In the last four years, the City of Evanston has approved HOME grants totaling approximately $2.7 million to subsidize nine housing projects containing a total of 33 condominium units, townhouses or homes. The average grant per housing unit is about $80,000.
In the case of grants of $40,000 or more made through the federal HOME program, HUD regulations require a city to recapture the grant or to impose a resale restriction on the subsidized property for a minimum of 15 years, referred to as the “affordability” or “control” period. The 15-year period is a minimum; cities are allowed to impose a longer affordability period.
During the affordability period, if the original homeowners decide to sell the subsidized home, they must sell it to a qualified household at a price that remains affordable to a reasonable range of low-income buyers. The home thus remains affordable during that period, and the public continues to benefit from the grant. After the affordability period expires, however, the subsidized home may be sold in the open market at a market price. A HUD representative told the RoundTable that after the affordability period expires, the City may allow the owner to keep the proceeds of the sale, including the equity attributable to the HOME grant. Alternatively, the City may require the owner of the subsidized home to repay the HOME grant to the City.
The City of Evanston has generally set the affordability period under its HOME grant program at the minimum or close to the minimum period required under federal regulations. The affordability period set for 32 of the 33 units subsidized over the last four years has been 15 to 20 years. After the affordability period expires on these 32 units, the units will no longer be in the pool of the City’s affordable housing units; and under the City’s policy, the City will not recapture any portion of the HOME grants made for those units. The average grant per unit is about $80,000. The City is in essence making a gift averaging $80,000 to the owners of these units.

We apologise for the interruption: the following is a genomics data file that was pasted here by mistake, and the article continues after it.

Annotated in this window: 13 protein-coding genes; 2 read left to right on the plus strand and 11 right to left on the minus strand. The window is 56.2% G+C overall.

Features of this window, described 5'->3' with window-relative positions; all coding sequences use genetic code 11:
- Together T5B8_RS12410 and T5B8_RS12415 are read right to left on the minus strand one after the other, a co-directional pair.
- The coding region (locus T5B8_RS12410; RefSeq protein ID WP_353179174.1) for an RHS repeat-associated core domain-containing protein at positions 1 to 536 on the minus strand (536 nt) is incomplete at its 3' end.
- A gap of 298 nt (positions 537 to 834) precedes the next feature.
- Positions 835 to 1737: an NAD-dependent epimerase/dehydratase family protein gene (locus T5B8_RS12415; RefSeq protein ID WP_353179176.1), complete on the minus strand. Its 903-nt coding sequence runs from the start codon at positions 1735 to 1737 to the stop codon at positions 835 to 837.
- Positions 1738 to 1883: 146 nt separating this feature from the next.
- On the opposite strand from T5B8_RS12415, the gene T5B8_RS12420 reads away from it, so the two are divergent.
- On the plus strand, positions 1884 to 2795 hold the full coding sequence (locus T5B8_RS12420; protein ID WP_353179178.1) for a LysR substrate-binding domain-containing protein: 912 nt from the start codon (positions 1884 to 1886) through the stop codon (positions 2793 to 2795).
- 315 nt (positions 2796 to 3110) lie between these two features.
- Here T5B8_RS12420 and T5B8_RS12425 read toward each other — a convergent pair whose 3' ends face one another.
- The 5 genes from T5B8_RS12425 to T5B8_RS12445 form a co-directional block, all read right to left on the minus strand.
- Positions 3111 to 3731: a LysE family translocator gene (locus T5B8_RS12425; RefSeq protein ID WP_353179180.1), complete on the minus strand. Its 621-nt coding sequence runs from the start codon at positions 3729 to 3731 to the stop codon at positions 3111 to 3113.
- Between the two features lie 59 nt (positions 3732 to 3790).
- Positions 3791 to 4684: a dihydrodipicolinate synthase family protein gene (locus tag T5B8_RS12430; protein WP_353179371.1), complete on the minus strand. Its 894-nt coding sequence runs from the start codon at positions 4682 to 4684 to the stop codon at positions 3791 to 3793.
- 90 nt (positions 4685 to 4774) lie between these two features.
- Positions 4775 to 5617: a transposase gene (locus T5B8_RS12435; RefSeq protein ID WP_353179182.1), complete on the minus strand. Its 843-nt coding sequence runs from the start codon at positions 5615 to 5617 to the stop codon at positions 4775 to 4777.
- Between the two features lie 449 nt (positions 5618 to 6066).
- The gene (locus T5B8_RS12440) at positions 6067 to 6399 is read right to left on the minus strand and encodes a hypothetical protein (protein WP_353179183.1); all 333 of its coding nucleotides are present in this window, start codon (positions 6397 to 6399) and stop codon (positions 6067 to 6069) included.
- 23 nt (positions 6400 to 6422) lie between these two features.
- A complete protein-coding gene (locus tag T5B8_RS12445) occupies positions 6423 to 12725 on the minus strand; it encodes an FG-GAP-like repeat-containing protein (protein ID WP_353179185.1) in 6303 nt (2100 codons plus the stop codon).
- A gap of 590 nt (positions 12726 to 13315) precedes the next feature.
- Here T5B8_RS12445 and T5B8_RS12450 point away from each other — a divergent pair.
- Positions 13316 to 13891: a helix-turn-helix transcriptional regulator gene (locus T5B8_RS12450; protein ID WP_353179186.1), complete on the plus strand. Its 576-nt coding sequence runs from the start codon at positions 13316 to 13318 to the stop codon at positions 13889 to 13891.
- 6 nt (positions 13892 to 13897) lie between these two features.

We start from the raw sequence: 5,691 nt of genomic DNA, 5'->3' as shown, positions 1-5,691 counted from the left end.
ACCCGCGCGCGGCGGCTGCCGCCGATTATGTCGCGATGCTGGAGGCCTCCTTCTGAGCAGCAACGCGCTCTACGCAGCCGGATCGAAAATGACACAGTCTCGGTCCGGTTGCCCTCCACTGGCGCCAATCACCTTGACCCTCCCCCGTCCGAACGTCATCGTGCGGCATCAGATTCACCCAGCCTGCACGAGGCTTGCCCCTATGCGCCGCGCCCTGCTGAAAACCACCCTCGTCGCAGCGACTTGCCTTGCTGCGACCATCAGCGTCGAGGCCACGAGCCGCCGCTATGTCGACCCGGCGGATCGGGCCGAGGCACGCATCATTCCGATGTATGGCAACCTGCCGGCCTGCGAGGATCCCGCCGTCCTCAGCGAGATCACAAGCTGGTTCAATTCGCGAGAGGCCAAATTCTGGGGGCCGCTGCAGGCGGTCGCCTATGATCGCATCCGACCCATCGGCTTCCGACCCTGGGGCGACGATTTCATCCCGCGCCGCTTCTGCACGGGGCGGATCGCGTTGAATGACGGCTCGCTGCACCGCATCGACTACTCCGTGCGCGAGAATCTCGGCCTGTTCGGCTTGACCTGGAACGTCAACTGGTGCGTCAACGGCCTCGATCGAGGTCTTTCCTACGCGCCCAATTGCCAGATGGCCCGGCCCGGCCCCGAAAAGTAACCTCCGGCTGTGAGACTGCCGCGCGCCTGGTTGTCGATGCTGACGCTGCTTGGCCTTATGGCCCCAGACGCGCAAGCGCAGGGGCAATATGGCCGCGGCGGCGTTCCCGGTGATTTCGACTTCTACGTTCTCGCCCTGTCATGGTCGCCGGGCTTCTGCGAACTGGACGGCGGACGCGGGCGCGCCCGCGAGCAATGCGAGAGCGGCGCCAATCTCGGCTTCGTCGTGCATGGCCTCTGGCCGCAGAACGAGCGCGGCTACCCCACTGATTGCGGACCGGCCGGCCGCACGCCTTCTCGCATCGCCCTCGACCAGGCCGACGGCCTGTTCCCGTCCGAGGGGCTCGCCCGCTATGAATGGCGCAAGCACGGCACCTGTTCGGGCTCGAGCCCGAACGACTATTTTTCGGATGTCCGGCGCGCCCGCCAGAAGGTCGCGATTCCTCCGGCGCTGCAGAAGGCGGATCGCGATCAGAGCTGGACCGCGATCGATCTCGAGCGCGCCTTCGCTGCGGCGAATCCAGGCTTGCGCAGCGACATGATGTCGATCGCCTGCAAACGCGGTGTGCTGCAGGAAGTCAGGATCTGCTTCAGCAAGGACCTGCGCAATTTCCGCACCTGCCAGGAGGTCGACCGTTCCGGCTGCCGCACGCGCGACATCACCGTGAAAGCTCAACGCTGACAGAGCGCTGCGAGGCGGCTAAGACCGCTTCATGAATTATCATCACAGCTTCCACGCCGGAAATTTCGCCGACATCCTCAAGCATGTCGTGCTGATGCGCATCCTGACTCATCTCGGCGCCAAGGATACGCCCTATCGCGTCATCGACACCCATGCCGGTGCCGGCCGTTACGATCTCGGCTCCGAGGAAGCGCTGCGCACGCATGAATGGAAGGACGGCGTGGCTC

We think the City should change its policy with respect to HOME grants which exceed $40,000. First, the City should extend the affordability period to the maximum – rather than the minimum – period permitted by the law. This would enable the City to preserve a larger pool of affordable housing units in the City. Second, the City should recapture the HOME grant if the subsidized home is resold at market prices after the affordability period expires. This would enable the City to put those dollars to use to develop additional affordable housing units in the future.
John Emmeus Davis, research fellow with the National Housing Institute and author of the report Shared Equity Ownership, told the RoundTable, “Cities cannot afford – and cannot justify – allowing precious resources and scarce subsidies to be lost after 15 years.” We agree. We see no reason why a sizeable public grant to create affordable housing should turn into a gift to a private individual, rather than continue to benefit the public’s interest in affordable housing.